By: Jarrad Howard
In the fundraising world, our favorite word to hear is “YES”. YES I will give. YES I will take part in the campaign. YES I will take part. But what happens when that “yes” doesn’t come? What happens when the answer given is some form of the word maybe? Or just “no”?
For those of us in fundraising, the word “no” is not our favorite word to hear. Our jobs are much simpler, for sure, when we receive an affirmative confirmation of contribution or support. But learning how to hear and process the word “no” is one of the hardest and most important lessons that we, as fundraisers, must learn. Not only should we learn to accept “no”…we should learn to appreciate it, because “no”, at its core, is an opportunity. And, in the realm of fundraising, no doesn’t always mean no, hard and fast. “No” is only the beginning of the conversation.
Just as there are reasons behind every “yes”, there are just as many reasons behind every “no”. And as I’m sure we have all experienced, donors are usually VERY willing to share the reasons behind their “no”. These reasons behind their response can vary greatly. A donor may be upset because of something that happened YEARS ago, when the organization was under different leadership. They may be saying no because of how something is being handled within the organization; something of which you may not even be aware. They could simply be saying no because their input is not being valued as much as they feel it should. Or, maybe they are saying no because of something going on with them personally that has nothing to do with you or your request. If the no is about you, it is an opportunity to evaluate your organization and processes therein. And, if they are experiencing this, it is very possible that other donors have noticed the exact same thing.
I’m sure you are all familiar with the phrase, “The customer is always right”, used widely as business policy. This phrase has proven to cause more problems than it solves and has caused conflicts between organizations/companies and their employees. However, the quotation becoming more widely used is, “The customer is never wrong.” Saying that the customer is never wrong provides acknowledgement that there is an issue that needs to be addressed, even if the solution that the customer deems as appropriate is far-fetched and unfeasible. The same goes for fundraising. If your donors perceive an issue, then somewhere along the way there is, or has been, an issue, and they usually will express their concerns in the form of their donation or lack thereof.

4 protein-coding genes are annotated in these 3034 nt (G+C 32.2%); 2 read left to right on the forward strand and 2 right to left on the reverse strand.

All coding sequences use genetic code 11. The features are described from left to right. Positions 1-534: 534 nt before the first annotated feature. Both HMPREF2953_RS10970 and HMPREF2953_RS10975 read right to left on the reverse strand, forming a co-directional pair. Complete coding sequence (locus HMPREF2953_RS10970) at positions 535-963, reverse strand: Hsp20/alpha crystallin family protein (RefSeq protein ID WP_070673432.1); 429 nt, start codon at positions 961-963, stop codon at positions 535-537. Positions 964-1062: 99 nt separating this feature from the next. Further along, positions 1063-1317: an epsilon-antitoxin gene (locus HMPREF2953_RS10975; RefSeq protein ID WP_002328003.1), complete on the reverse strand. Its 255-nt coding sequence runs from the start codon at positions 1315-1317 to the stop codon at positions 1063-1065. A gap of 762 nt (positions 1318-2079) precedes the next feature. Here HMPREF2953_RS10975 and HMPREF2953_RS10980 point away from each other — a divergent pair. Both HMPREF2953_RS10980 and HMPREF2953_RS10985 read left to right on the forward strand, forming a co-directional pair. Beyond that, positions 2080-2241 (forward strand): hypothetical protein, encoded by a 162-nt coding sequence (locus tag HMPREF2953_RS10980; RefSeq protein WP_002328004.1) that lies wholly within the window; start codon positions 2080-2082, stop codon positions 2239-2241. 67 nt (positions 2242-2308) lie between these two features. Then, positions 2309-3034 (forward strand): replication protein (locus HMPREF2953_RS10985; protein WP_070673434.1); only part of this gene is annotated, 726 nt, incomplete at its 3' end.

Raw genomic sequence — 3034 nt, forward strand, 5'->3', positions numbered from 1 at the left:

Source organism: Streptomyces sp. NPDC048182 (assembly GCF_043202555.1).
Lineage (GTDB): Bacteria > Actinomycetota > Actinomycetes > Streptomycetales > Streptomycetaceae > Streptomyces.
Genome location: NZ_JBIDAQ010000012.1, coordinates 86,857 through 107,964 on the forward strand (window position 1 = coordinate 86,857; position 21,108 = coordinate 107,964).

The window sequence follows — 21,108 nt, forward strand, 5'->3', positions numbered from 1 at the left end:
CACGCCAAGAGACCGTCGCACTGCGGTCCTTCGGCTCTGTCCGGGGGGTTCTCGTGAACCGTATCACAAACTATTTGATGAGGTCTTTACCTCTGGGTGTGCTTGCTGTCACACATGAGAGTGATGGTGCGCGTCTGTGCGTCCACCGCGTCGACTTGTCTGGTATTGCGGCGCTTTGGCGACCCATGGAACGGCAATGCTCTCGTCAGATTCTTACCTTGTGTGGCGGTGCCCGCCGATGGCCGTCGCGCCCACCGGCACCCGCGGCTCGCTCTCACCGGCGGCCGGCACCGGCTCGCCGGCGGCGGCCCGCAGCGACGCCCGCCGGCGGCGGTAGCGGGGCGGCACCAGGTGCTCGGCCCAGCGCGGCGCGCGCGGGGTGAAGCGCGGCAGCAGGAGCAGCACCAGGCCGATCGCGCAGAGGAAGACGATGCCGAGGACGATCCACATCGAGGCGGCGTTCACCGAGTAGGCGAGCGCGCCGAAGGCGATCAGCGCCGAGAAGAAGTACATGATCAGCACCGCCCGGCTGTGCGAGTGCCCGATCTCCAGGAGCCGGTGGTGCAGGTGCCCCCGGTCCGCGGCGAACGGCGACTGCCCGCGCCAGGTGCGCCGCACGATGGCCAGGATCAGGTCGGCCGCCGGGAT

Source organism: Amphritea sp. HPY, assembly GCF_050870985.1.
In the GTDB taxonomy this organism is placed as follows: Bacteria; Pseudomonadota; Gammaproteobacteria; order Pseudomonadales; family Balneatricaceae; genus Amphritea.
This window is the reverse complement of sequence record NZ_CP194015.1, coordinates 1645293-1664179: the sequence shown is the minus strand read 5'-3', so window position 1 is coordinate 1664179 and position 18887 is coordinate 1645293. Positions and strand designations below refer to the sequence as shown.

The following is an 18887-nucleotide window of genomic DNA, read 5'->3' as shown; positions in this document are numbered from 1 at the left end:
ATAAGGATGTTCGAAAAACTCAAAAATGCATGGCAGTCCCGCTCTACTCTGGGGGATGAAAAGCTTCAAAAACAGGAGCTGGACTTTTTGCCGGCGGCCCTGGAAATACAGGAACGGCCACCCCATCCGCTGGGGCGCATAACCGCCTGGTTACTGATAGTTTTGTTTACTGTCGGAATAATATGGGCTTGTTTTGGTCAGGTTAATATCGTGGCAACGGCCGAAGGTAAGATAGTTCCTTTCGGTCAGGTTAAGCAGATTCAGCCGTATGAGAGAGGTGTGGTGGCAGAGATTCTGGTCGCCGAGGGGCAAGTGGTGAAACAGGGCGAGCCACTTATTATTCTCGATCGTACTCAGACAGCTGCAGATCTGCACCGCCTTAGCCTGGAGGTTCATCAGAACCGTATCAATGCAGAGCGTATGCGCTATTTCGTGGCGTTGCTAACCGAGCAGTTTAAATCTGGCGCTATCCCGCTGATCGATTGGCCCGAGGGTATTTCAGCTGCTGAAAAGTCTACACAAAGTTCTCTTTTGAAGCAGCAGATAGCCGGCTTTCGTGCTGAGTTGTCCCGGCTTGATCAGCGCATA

So you’ve gotten a “no” from a donor…along with a veritable list of reasons for their response…what now? It’s simple…do something about it! The ability to grow your organization lies in the organization’s ability to identify and address faults and shortcomings. Address the issue, learn from it, and make sure that steps are taken to avoid having the same problem arise in the future. Then, when returning to your donor either for a visit or solicitation, you are able to provide tangible evidence that the problem has been addressed and that their input has been heard, evaluated and appreciated.
A “no” can mean many things, but until we can learn to be open to the reasoning behind it, and to decipher this reasoning, it can simply be a roadblock. But a defined and addressed “no” offers an opportunity to improve your organization. More yes’s will come once we learn to appreciate “no”.